In the Lion’s Mouth (II)

Today was my last and maybe most significant personal outing. To my parish priest, no less.

It was every bit as horrid as i feared it might be. First, i dug down to the bottom of my clothes pile and dragged out a pair of trousers. MALE trousers. The first time in almost a fortnight (with the exception of church) that i dressed once more as a male.

It felt…wrong. Utterly. Like a snake trying to crawl back into a cast-off skin. But i was trying to be respectful.

The result was not as bad as i feared…and yet…

He has, he says, no objections to my cross-dressing. Would he mind if i dressed for church? No. But…

But…could i leave it a couple of weeks. Ouch. Why? If he doesn’t mind, surely he doesn’t mind? Am i being uncharitable?

Or is he hedging his bets? Checking up the line with the Bishop, before he lets a mad tranny loose amongst his congregation. I feel a bit deflated by that.

Then there was the other stuff. Our conversation brought out into the open that i am living “in sin”. Married. Legally divorced – but not, of course, divorced in the eyes of the church.

So: i need to sort that out. Get the previous marriage annulled before getting round to marrying andrea. Hmmm. OK. i have no problems with that – and he suggests that an annulment is no longer quite the song and dance it once was. Still, though, it will take months.

In the meantime, i probably should not be taking communion. Ah. If you’re catholic, you’ll understand: if you’re not, then maybe stop reading now. That is big: a real rebuff. That hurts.

Worse, of course, are the theological windings that follow. I am living in sin because i am having sexual relations with someone not my wife: a person i last shared a bed with almost 15 years ago.

on the other hand, if i do want to marry andrea, my trans journey means there will come a point when i can’t have sexual relations with her. At lest, not relations as the church knows them.

I hadn’t the heart to try to explain we’ve already stopped all that nonsense: that we now have a sex life that leaves out all those nasty pumping and procreative bits.

I shall have to find out exactly what the church counts as a sexual relationship. I suspect it involves an erection, penetration and at least the remote possibility of babies.

Oh dear. i can see this getting a great deal more complicated before it simplifies again. I really don’t want to leave the church: today i had the first inkling that at some point i may have to make a choice.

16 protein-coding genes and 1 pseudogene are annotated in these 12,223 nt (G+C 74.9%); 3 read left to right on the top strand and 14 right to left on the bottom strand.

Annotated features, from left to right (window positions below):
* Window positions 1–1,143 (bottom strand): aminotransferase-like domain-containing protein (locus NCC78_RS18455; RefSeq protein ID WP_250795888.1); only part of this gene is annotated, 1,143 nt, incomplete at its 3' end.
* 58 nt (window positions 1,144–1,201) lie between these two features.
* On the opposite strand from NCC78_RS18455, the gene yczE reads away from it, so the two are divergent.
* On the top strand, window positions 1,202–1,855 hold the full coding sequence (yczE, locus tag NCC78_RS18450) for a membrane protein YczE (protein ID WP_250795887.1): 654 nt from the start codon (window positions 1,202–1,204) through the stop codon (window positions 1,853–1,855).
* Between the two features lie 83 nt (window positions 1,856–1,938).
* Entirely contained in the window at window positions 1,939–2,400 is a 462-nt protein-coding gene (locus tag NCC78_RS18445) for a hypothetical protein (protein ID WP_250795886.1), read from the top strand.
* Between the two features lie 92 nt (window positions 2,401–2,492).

12 Responses so far »

  1. 1

    hilldag said,

    Wow. You’ve laid exactly how I feel down on paper. Even though the Church has never said that I have to leave, even though they say they are welcoming me with open arms, I know in my heart of hearts that it is a conditional open arms…

    I have been struggling with that last bit… Someday I’m going to have to make a choice, but I don’t want to have to make a choice! Religion is as intuitive to me as knowing that the sky is blue. It’s engrained and it’s going to be a rough ride to get it out. Yet, my sexual identity isn’t going anywhere either.

    Thanks for your piece. It’s nice to know that I’m not the only one (and to be able to point people to a place where how I feel is written out for them to read.)

  2. 2

    spirifer said,

    Oh FFS. My grandfather hasn’t taken communion since the 1940s, when he married my grandmother in a Register Office.

    I’m probably not a good Catholic really. I denied myself communion for several years after my first marriage ended – I didn’t feel worthy of receiving the sacrament. I didn’t need a priest to tell me whether I could or could not receive communion. My conscience lead the way.

    The Church has no official teaching on being trans – it’s “sub secretum”. Which, in practical terms, I think, means it hasn’t made its mind up about it. No wonder the local priest needed some guidance!

    Whereas, Jane, in your position, I really think that you should follow your conscience. You are being utterly true to yourself, and you have now (in the eyes of the Church, and in everyone else’s eyes, for that matter) decided that you and Andrea will be married (which is wonderful news in itself). What is there in any of this to make you unworthy of receiving the sacrament?

  3. 3

    Julian said,

    Why does the church need to know the details of your relationship? The church I attend know that I live with a woman, they know she’s my partner, but they like to pretend we do nothing more sexual in bed than stroke each other’s hair and read poetry (it’s what lesbians do, you know) and I don’t feel any inclination to share the details. It’s an Anglican church rather than Catholic though. I guess the confession-through-a-priest bit means you can’t draw a discreet veil over it?